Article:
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Comet ISON

ISON_Nov15_Peach
Solar system imager Damian Peach caught Comet ISON (C/2012 S1) at its best so far in this image made November 15 with a 4-inch Takahashi FSQ-106 refractor at f/5. He attached an SBIG STL-11000 CCD camera and took five 2-minute exposures through a luminance filter and single 2-minute exposures through red, green, and blue filters. The field of view is 2.5° wide.
Damian Peach
Two astronomers found Comet ISON (C/2012 S1) glowing dimly at magnitude 18.8 on September 21, 2012. On November 28 of this year, ISON will lie closest to the Sun — a scant 680,000 miles (1.1 million kilometers) from its surface. Latest predictions indicate that it will peak at magnitude –4.5, equivalent to the brightness of Venus.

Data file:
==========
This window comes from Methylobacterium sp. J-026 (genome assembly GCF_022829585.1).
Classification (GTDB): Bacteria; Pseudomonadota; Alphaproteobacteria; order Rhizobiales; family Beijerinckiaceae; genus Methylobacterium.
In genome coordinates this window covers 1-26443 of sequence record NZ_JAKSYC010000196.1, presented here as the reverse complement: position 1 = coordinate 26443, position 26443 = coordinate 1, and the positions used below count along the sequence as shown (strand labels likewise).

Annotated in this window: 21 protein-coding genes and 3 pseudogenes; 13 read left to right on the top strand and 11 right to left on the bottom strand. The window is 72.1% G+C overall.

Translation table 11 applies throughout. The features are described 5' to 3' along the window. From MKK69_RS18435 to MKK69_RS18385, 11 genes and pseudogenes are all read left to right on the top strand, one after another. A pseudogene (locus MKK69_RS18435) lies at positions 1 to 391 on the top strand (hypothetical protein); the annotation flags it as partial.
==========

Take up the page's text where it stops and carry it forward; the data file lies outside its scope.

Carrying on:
Comet ISON is already visible through small- to medium-sized telescopes from a dark site, and binoculars and naked eyes will come into play as it nears opposition.

On December 8, Comet ISON crosses into the northern sky. It should shine brighter than 1st magnitude and perhaps sport a spectacular tail. Northern Hemisphere viewers will get increasingly better views as Christmas approaches.
map-ison
Comet ISON reaches perihelion (closest to the Sun) November 28 and perigee (closest to Earth) December 26. // Astronomy: Richard Talcott and Roen Kelly
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